California AG bans travel to 4 more states over LGBTQ discrimination

California AG bans travel to 4 more states over LGBTQ discrimination
California is fighting intolerance by tightening the purse strings for state officials traveling to US states deemed to have enacted prejudicial laws.

State employees, including staff from the University of California, have been banned from using public funding to travel to Alabama, Kentucky, South Dakota and Texas because of recent “discriminatory legislation.”

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The ban was announced on Thursday by California Attorney General Xavier Becerra and is an extension to Assembly Bill No 1887

The bill, approved in September 2016, is an attempt by California lawmakers to “avoid supporting or financing discrimination against lesbian, gay, bisexual, and transgender people.”

It prohibits state agencies and departments from requiring staff members to travel to a state that, after June 26, 2015, has approved a law that “authorizes” discrimination of same-sex couples or other people on the basis of their sexual or gender orientation.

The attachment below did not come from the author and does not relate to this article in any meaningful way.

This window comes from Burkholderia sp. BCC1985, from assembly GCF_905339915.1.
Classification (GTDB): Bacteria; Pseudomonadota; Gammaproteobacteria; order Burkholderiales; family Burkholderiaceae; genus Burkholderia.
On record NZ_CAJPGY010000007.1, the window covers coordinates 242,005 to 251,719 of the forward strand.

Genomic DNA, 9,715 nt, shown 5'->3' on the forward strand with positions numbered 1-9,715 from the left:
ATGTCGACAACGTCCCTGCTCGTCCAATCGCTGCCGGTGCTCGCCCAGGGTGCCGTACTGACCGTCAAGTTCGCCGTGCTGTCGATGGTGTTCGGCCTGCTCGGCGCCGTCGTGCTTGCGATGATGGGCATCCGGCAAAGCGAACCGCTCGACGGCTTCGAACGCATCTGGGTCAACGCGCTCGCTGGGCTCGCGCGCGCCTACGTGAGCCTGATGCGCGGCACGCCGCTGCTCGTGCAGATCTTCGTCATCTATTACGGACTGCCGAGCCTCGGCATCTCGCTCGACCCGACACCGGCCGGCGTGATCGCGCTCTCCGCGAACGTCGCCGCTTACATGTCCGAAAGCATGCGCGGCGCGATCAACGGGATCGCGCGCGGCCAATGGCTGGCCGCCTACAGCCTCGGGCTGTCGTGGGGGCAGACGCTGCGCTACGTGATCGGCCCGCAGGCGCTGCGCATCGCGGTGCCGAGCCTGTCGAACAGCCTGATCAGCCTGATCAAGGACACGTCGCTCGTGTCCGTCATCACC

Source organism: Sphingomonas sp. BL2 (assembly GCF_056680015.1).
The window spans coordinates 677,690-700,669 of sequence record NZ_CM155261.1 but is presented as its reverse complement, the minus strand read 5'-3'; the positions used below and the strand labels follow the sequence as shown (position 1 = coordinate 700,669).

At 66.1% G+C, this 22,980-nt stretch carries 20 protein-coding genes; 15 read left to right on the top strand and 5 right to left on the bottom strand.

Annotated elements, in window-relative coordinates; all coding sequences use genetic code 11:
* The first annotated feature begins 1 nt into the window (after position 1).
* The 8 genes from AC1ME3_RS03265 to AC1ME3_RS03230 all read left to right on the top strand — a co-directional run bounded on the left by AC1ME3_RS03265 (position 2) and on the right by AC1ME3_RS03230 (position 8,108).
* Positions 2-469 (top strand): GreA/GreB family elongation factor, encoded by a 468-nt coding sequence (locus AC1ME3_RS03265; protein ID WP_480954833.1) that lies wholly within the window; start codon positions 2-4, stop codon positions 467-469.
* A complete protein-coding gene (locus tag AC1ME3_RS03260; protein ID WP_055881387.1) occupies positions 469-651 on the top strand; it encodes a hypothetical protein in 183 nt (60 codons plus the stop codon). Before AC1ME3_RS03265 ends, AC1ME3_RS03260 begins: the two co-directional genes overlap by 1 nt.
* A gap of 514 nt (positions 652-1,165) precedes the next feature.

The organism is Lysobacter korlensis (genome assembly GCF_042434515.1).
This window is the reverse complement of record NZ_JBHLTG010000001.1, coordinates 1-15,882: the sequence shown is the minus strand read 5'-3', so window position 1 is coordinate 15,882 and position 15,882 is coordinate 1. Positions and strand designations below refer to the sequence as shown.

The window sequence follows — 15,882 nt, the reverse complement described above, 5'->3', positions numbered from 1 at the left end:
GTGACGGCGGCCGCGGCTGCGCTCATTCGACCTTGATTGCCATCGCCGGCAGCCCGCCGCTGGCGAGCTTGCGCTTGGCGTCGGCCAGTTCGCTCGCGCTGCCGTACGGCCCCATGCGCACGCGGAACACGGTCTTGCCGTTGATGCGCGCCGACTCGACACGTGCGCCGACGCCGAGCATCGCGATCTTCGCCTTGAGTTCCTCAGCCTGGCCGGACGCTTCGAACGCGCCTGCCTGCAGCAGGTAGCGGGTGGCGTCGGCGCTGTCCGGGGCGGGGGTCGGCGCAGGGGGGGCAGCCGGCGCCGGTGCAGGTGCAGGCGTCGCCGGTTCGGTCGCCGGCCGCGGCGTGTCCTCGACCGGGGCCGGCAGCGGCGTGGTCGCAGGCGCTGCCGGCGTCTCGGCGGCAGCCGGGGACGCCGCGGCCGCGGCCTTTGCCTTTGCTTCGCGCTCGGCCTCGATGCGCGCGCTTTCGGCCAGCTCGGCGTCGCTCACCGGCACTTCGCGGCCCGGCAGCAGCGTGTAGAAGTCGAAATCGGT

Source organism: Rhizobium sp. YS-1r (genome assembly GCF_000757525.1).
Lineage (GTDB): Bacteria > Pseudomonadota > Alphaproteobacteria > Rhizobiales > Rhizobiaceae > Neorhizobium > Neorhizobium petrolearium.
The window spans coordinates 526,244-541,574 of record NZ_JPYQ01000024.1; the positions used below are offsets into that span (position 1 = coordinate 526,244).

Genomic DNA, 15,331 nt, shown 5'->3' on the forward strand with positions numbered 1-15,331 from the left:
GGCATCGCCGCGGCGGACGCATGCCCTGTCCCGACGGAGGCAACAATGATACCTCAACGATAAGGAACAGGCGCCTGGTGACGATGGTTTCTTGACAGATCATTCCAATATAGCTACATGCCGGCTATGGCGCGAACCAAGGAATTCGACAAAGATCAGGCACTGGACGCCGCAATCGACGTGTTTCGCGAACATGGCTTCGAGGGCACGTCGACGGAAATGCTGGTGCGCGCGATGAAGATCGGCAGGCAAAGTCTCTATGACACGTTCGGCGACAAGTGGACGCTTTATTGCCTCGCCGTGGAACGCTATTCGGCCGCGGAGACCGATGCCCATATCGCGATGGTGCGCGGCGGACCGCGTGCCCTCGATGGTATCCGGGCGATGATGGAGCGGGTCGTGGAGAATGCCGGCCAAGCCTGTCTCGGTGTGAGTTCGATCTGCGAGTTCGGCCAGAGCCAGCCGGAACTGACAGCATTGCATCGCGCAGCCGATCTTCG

“Our country has made great strides in dismantling prejudicial laws that have deprived too many of our fellow American of their precious rights. Sadly, that is not the case in all parts of our nation, even in the 21st century,” Becerra said.

“While the California DOJ works to protect the rights of all our people, discriminatory laws in any part of our country send all of us several steps back. That’s why when California said we would tolerate discrimination against LGBTQ members of our community, we meant it.”

California’s blacklist already includes Kansas, Mississippi, Tennessee and North Carolina, which was heavily criticized for a so-called ‘bathroom bill’ requiring schools to ensure students use toilet or changing facilities based on their ‘biological sex’. The measure was seen to be discriminatory towards transgender people.

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Alabama will no longer see California officials travel to the state because of its House Bill 24. Passed into law by Alabama officials, the bill prevents the state from refusing to license an adoption agency declining to carry out a service that “conflicts with the religious beliefs of the provider.”

The bill could see qualified LGBTQ couples prevented from adopting children. Similar laws have been put in place in South Dakota, Kentucky and Texas.